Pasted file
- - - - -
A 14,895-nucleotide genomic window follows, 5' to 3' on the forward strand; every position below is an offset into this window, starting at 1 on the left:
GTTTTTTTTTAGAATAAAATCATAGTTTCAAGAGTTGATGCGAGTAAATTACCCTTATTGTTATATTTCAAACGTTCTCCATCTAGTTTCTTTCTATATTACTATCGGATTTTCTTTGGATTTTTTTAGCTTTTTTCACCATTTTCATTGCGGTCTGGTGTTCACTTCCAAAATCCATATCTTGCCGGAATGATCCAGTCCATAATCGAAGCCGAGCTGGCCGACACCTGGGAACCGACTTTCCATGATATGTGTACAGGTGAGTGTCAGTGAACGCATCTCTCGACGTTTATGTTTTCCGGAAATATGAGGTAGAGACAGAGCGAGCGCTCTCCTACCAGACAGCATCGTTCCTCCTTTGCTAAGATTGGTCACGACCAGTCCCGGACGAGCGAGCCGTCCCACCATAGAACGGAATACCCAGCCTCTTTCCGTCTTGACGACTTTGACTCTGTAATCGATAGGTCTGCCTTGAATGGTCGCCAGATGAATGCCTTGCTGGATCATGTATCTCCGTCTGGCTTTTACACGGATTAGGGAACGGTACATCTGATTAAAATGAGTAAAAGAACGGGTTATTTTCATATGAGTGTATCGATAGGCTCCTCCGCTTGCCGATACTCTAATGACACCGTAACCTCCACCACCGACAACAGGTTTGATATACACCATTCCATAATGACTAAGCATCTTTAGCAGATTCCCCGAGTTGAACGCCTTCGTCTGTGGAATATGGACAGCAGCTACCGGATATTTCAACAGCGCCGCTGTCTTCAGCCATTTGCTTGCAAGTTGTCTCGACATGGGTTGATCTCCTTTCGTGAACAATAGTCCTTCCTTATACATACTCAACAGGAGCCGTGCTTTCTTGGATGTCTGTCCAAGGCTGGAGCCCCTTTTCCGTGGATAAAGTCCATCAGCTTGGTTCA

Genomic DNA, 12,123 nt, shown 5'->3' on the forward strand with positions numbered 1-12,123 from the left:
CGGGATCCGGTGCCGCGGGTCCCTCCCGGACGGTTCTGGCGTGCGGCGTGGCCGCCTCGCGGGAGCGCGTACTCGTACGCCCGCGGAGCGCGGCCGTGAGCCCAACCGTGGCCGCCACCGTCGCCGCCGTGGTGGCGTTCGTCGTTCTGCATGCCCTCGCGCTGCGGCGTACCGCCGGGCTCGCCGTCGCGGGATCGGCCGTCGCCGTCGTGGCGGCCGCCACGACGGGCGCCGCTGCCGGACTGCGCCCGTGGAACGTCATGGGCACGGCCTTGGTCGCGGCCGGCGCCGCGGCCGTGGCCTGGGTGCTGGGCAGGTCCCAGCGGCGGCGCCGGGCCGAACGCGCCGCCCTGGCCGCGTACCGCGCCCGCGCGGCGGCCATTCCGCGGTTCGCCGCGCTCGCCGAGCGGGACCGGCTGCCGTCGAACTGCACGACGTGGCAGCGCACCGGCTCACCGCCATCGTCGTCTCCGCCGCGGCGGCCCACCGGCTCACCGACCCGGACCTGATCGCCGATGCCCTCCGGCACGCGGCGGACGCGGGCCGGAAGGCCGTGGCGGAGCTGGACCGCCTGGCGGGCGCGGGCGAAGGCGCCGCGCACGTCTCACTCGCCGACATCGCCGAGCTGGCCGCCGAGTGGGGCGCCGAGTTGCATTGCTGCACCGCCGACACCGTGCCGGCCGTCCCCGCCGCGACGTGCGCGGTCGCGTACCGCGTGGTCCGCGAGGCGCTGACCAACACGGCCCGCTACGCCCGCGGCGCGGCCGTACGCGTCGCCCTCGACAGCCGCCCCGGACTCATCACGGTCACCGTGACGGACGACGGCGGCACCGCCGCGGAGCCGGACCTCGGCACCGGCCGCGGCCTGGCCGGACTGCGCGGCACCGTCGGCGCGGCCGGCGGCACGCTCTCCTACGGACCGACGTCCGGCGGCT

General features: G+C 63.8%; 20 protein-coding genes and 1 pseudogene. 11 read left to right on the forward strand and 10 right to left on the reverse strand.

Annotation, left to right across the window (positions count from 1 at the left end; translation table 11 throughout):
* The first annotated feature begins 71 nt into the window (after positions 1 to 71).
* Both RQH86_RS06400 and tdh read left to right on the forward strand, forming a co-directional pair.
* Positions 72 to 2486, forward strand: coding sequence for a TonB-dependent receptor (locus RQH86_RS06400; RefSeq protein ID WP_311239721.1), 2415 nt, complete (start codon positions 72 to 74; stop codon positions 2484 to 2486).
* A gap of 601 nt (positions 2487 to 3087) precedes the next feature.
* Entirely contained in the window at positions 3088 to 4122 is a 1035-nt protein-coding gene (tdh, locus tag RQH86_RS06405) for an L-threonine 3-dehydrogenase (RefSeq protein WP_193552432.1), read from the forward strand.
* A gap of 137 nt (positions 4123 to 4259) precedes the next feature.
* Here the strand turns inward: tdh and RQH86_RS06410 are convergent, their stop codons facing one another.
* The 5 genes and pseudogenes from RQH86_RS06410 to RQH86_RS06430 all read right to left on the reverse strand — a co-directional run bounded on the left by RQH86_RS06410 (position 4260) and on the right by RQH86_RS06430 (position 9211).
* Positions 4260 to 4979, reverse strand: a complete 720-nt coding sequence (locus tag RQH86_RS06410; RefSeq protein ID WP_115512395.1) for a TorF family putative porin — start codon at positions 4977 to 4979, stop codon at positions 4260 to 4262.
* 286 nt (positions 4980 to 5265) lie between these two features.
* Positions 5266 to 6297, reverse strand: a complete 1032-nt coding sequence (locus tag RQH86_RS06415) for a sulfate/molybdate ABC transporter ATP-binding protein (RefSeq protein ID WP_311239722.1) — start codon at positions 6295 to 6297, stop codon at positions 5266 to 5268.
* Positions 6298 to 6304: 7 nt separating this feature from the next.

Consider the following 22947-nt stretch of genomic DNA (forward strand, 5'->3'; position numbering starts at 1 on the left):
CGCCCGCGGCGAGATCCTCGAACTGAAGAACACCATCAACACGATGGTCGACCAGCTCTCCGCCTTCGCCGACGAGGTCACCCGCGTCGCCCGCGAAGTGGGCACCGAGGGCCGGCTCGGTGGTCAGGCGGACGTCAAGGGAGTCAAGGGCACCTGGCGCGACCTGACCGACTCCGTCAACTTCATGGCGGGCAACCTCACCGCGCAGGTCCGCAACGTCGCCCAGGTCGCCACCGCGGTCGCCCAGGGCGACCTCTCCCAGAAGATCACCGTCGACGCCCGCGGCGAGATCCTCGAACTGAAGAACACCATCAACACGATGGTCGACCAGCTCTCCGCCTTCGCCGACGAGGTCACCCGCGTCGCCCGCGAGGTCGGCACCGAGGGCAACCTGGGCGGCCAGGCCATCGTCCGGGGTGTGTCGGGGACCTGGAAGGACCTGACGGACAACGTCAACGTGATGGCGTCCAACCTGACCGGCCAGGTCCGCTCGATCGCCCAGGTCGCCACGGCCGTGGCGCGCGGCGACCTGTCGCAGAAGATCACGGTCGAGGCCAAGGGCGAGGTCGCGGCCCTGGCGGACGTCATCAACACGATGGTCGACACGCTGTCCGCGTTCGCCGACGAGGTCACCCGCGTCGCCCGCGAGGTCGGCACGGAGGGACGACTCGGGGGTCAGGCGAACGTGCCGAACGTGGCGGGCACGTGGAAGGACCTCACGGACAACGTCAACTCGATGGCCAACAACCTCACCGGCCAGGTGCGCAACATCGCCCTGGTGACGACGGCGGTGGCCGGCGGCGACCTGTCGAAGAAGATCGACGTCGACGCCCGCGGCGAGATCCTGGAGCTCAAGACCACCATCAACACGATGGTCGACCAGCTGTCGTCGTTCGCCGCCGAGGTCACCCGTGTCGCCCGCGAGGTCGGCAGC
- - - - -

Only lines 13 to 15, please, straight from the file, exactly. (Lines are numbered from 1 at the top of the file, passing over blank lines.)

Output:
* Here the strand turns inward: tdh and RQH86_RS06410 are convergent, their stop codons facing one another.
* The 5 genes and pseudogenes from RQH86_RS06410 to RQH86_RS06430 all read right to left on the reverse strand — a co-directional run bounded on the left by RQH86_RS06410 (position 4260) and on the right by RQH86_RS06430 (position 9211).
* Positions 4260 to 4979, reverse strand: a complete 720-nt coding sequence (locus tag RQH86_RS06410; RefSeq protein ID WP_115512395.1) for a TorF family putative porin — start codon at positions 4977 to 4979, stop codon at positions 4260 to 4262.